After a two-year hiatus, the Israel parade returns to Fifth Avenue with a message of unity
For decades, one of the most public ways to demonstrate a love for Israel has been to march down Fifth Avenue in the Israel Day Parade, a rite of spring for thousands of New Yorkers, and an opportunity for politicians to connect with Jewish voters. Organized by the Jewish Community Relations Council of New York, the annual spectacle of marching bands, Israeli flags and candidates shouting “am yisrael chai” into bullhorns took a two-year break because of the COVID-19 pandemic.
“For all the value and benefit of Zoom, virtual world and social media, there is nothing that replaces feet on the ground,” said Gideon Taylor, JCRC’s new chief executive. “If you want to show your support, show your engagement, you have to be present.”
The 58-year-old parade, possibly the largest annual celebration of Israel’s independence in the diaspora, this year features 23 floats, 13 bands and three dance troupes that will make their way north on Sunday, from 57th to 74th Streets, starting at 11:30 a.m. and ending at 4 p.m. The theme, “Together Again,” is meant to promote unity and inclusion at a time when many in the Jewish community are worried about its fractures — because of the isolating effects of the pandemic, and differences of opinion on Israel.
Prominent Israeli and New York politicians are leading the parade, including Israeli Defense Minister Benny Gantz, Diaspora Affairs Minister Nachman Shai, and Pnina Tamano-Shata, the first Ethiopian-born Israeli cabinet minister.
And the parade will bring together more than 200 Jewish civic and religious groups representing various interests, political points of view and denominations.
Several leading rabbis from the Orthodox, Conservative, and Reform movements recently co-authored a joint op-ed in which they describe a sense of fear within the Jewish community, as antisemitic violence rises in the U.S. and Israelis confront a new wave of terror attacks.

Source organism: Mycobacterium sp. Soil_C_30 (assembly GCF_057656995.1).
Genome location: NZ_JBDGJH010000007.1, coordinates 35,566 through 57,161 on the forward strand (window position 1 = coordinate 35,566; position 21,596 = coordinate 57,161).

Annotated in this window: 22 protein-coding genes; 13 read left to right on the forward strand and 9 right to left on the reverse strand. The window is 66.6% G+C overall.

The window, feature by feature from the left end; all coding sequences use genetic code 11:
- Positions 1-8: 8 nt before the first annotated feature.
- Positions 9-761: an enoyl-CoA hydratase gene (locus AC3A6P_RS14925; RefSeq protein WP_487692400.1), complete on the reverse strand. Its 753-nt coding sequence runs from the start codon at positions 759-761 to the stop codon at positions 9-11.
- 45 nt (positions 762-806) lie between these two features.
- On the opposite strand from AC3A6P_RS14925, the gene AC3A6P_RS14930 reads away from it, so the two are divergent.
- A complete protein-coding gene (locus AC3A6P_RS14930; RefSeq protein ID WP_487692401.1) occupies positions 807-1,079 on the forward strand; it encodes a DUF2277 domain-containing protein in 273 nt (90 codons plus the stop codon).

“It’s exactly this backdrop that makes it more important than ever before for us to come together as one Jewish community, proud and unafraid, for the first in-person Celebrate Israel Parade since 2019,” they wrote.
“New York City has the largest population of Jews outside of Israel,” wrote Councilmembers Eric Dinowitz, a Democratic from the Bronx, and Inna Vernikov, a Republican from Brooklyn. “In recent years that community has shown fracture in relationship both to each other and to Israel. Events like the parade bridge the divide among us.”
In 2013, the organizers allowed LGBT groups to participate for the first time, despite some Orthodox opposition.
“It is critically important that this be a community event,” Taylor said in an interview. He added that celebrating Israel, despite the range of opinions on Israeli policy, serves that purpose.
Taylor added that the parade also reflects resilience and defiance in the face of a dramatic rise in antisemitic attacks. “It’s not something that can be taken for granted that a community feels comfortable to walk on the biggest street in the city, and to say they are proud in support of Israel,” he said.